Vocal harmony trio The Heptones and their front man and lead singer/bass maestro Leroy Sibbles are an integral part of reggae history with countless of immortal songs and albums under their belt. Some of their best known material was recorded for producer Coxsone Dodd in the mid to late 60s and in the mid to late 70s for producer Lee Perry.
In the late 70s Leroy Sibbles quit the band and moved to Canada. He was replaced by Naggo Morris, who sings lead on the recently reissued album Good Life, a set I have always regarded as underrated.
It was produced Joseph Hoo Kim and recorded at Channel One with The Revolutionaries providing the rock-hard riddims. It features several tunes with beautiful vocal harmonizing – Every Day Every Night, Black Man Memory, Can’t Hide From Jah and Repatriation is a Must. The set also features a well-crafted version of Bob Marley’s Natural Mystic.
Good Life was The Heptones’ eleventh album and it definitely stands up to par with classics such as Party Time and Night Food. It’s now available on vinyl, CD and digital download.
When UK reissue label Pressure Sounds announced a new Lee Perry compilation they wrote “we know what you are thinking, another Lee Perry album on Pressure Sounds.” Well, I could not have said it better myself. It was my first thought when I heard about the release.
The majority of the previous seven Lee Perry compilations issued on Pressure Sounds have been very strong, particularly some of the earliest ones. And Roaring Lion – as the latest eight set is titled – is no exception and definately not just another Lee Perry compilation.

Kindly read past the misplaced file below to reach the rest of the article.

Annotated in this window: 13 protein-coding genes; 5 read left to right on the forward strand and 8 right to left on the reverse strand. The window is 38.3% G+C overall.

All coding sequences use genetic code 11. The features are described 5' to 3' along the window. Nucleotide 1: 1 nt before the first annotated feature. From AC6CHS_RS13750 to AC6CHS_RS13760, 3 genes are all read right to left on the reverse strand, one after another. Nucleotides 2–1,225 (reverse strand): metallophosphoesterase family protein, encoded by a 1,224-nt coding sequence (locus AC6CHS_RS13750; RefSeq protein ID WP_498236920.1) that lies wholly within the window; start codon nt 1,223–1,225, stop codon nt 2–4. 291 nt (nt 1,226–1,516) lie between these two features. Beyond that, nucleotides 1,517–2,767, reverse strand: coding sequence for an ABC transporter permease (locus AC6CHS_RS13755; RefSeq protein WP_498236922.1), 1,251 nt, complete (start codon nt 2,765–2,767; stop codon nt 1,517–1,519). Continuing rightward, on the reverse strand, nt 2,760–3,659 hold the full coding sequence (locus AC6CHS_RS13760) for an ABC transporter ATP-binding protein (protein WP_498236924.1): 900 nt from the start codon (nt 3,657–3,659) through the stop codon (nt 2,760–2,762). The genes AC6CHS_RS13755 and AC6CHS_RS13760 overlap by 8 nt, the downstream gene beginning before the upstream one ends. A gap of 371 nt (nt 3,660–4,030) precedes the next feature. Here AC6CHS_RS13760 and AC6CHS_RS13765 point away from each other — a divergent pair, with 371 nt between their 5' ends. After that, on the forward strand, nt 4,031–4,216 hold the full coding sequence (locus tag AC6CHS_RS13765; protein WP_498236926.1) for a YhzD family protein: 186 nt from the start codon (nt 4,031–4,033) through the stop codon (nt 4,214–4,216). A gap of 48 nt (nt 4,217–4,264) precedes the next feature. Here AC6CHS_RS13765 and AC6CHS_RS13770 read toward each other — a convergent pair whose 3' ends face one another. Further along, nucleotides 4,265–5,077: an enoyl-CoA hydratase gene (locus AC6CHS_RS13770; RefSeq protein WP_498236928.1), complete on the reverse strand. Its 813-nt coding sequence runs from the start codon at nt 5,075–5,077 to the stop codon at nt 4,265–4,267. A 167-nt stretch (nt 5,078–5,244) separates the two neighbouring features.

The material on the album was mostly recorded or re-mixed in 1976 and it delivers 16 unreleased tracks, of which eleven come from a master tape that has been laying in storage for 30 years. The other five are made up of dub plates and alternate takes of previously released tracks. All in all the set includes no less than five previously unreleased tracks from Jah Lion, Augustus Pablo and The Upsetters.
The audio quality is surprisingly good and you have all of Lee Perry’s trademarks at the Black Ark put on wax – bouncing bass, creative arrangements and a dense and atmospheric soundscape filled with cultural currents and vocal snippets dropping in and out of the swirling mixes.
Fans of Bob Marley will probably be super excited, since the album collects an unreleased dub plate mix of Natural Mystic, one of the man’s most crucial tunes put out on Island Records.
Roaring Lion comes with excellent liner notes from Lee Perry enthusiast Jeremy Collingwood and in tandem with the album release Pressure Sounds has put out three Lee Perry produced 7”, two of which are not on the album.